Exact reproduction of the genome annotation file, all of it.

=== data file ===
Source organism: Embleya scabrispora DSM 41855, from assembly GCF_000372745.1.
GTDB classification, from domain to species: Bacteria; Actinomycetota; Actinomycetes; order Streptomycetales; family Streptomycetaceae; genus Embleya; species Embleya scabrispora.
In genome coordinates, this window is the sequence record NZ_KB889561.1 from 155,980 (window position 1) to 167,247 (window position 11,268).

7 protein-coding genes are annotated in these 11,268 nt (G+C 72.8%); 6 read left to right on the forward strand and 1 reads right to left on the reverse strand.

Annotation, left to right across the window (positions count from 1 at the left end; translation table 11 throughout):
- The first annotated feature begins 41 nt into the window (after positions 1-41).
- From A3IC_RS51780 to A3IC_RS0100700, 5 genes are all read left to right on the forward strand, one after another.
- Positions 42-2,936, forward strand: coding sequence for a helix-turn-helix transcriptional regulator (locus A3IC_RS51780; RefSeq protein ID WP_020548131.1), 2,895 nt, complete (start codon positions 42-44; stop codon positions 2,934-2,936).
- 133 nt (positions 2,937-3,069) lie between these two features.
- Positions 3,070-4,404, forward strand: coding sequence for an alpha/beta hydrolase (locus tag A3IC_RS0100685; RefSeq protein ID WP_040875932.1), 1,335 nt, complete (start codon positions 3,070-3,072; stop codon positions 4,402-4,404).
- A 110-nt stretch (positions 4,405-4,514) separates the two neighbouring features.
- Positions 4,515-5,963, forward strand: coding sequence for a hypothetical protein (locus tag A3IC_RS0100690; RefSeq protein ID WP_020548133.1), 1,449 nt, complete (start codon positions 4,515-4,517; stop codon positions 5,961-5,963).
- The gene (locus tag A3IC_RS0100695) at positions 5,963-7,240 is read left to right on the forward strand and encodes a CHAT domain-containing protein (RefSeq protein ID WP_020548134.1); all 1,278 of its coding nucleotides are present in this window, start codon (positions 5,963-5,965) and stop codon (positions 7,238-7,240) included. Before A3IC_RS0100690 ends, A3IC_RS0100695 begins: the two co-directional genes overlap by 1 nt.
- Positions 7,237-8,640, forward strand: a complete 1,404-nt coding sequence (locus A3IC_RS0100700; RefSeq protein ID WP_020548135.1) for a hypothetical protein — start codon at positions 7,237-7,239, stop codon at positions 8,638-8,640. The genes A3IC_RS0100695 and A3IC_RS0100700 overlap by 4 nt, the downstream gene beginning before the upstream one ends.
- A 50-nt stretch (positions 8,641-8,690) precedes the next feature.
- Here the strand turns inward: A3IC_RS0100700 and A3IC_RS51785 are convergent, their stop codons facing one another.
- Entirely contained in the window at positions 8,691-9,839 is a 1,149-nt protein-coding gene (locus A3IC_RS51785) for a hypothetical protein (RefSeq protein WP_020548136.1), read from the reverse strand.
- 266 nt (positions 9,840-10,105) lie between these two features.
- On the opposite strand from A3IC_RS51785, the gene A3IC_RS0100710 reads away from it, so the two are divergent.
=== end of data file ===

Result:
Source organism: Embleya scabrispora DSM 41855, from assembly GCF_000372745.1.
GTDB classification, from domain to species: Bacteria; Actinomycetota; Actinomycetes; order Streptomycetales; family Streptomycetaceae; genus Embleya; species Embleya scabrispora.
In genome coordinates, this window is the sequence record NZ_KB889561.1 from 155,980 (window position 1) to 167,247 (window position 11,268).

7 protein-coding genes are annotated in these 11,268 nt (G+C 72.8%); 6 read left to right on the forward strand and 1 reads right to left on the reverse strand.

Annotation, left to right across the window (positions count from 1 at the left end; translation table 11 throughout):
- The first annotated feature begins 41 nt into the window (after positions 1-41).
- From A3IC_RS51780 to A3IC_RS0100700, 5 genes are all read left to right on the forward strand, one after another.
- Positions 42-2,936, forward strand: coding sequence for a helix-turn-helix transcriptional regulator (locus A3IC_RS51780; RefSeq protein ID WP_020548131.1), 2,895 nt, complete (start codon positions 42-44; stop codon positions 2,934-2,936).
- 133 nt (positions 2,937-3,069) lie between these two features.
- Positions 3,070-4,404, forward strand: coding sequence for an alpha/beta hydrolase (locus tag A3IC_RS0100685; RefSeq protein ID WP_040875932.1), 1,335 nt, complete (start codon positions 3,070-3,072; stop codon positions 4,402-4,404).
- A 110-nt stretch (positions 4,405-4,514) separates the two neighbouring features.
- Positions 4,515-5,963, forward strand: coding sequence for a hypothetical protein (locus tag A3IC_RS0100690; RefSeq protein ID WP_020548133.1), 1,449 nt, complete (start codon positions 4,515-4,517; stop codon positions 5,961-5,963).
- The gene (locus tag A3IC_RS0100695) at positions 5,963-7,240 is read left to right on the forward strand and encodes a CHAT domain-containing protein (RefSeq protein ID WP_020548134.1); all 1,278 of its coding nucleotides are present in this window, start codon (positions 5,963-5,965) and stop codon (positions 7,238-7,240) included. Before A3IC_RS0100690 ends, A3IC_RS0100695 begins: the two co-directional genes overlap by 1 nt.
- Positions 7,237-8,640, forward strand: a complete 1,404-nt coding sequence (locus A3IC_RS0100700; RefSeq protein ID WP_020548135.1) for a hypothetical protein — start codon at positions 7,237-7,239, stop codon at positions 8,638-8,640. The genes A3IC_RS0100695 and A3IC_RS0100700 overlap by 4 nt, the downstream gene beginning before the upstream one ends.
- A 50-nt stretch (positions 8,641-8,690) precedes the next feature.
- Here the strand turns inward: A3IC_RS0100700 and A3IC_RS51785 are convergent, their stop codons facing one another.
- Entirely contained in the window at positions 8,691-9,839 is a 1,149-nt protein-coding gene (locus A3IC_RS51785) for a hypothetical protein (RefSeq protein WP_020548136.1), read from the reverse strand.
- 266 nt (positions 9,840-10,105) lie between these two features.
- On the opposite strand from A3IC_RS51785, the gene A3IC_RS0100710 reads away from it, so the two are divergent.